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The Book Thief

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bookthiefAfter reading Kat’s review, I had to read The Book Thief. (This happens to me fairly regularly – she reads something awesome and then I’ve got to get into it.) I have a bit of an academic fetish with the Holocaust and a definite fascination with Death, so it was remarkable that I hadn’t already read a book transpiring during WWII that was narrated by death.

The only other YA lit about WWII that I’ve read, or indeed know about, is Number the Stars, which this book resembled in just about no way whatsoever. Number the Stars is a much more linear narrative sticking to the lives of the characters involved. The narration of The Book Thief by an outside force, specifically by Death, allows Zusak to create a more magical atmosphere in such a dark subject. I felt that this book’s closest peers were the His Dark Materials trilogy by Philip Pullman; books classified as YA lit because their protagonists were children and their language was readily accessible, but with intense plots and sophisticated messages.

Unlike Kat, this book did not make me weep, though that was only due to the amount of foreshadowing of the ending that filled the last third of the book. It did break my heart into a thousand tiny little pieces though. I can’t fault Zusak for not trying, I’m just not a crier at books. Movies, yes, but there’s only one book in the history of books that has ever made me cry. Oh yes, The Time-Traveler’s Wife had me crying like a baby for HOURS. My husband at the time was asleep when I finished reading at at 2AM one Icelandic winter’s night and I had to wake him up and ask him to hold me while I wept. 

So, no weeping for me, but definitely a heavy feeling in my soul. In a good way.


Written by Sonja

April 18, 2009 at 4:06 pm

The Book Thief.

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The Book Thief by Markus Zusak takes place in Germany during the beginning of World War II.  Nine-year-old Liesel is on a train with her brother and her mother to a foster family when she sees Death enter and realizes her brother is dead.  By her brother’s graveside, Liesel steals her first book, The Grave Digger’s Handbook, which was dropped in the snow.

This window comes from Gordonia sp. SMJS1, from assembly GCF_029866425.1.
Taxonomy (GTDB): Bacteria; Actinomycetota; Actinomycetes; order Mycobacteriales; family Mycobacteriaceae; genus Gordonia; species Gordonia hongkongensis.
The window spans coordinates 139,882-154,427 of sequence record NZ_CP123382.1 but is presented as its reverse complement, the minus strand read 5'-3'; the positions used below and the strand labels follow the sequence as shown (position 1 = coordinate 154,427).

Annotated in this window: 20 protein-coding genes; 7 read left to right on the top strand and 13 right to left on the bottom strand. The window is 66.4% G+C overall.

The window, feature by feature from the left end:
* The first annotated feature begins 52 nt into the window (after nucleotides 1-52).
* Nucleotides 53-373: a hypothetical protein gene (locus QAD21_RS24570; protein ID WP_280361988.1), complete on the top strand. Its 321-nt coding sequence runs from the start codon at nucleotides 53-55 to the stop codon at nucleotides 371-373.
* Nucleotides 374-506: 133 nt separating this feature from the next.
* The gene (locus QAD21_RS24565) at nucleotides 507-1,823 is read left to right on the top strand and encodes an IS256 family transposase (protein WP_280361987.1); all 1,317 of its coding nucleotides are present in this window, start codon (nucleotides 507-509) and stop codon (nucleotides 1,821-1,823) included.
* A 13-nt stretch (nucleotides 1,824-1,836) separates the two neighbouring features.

Death proceeds to narrate the next five years of Liesel’s life, and his overview makes for an interesting take on the war, Liesel’s life and love of words, her new parents and the Jewish man they are hiding in the basement, and Liesel’s best friend, Rudy.

Death notes the weariness war brings:

Five hundred souls.

The fallen hours of May 30.

I’m sure Liesel Meminger was fast asleep when more than a thousand bomber planes flew toward a place known as Koln.  For me, the result was five hundred people or thereabouts.  Fifty thousand others ambled homelessly around the ghostly piles of rubble, trying to work out which way was which, and which slabs of broken home belonged to whom.

I carried them in my fingers, like suitcases.  Or I’d throw then over my shoulder.  It was only the children I carried in my arms.

I loved The Book Thief and it broke my heart in little ways at the same time, in much the same way the story- out of so many others- stayed with Death the Narrator, who ends the book by saying, “I am haunted by humans.”

Written by questionsandanchors

April 6, 2009 at 3:10 am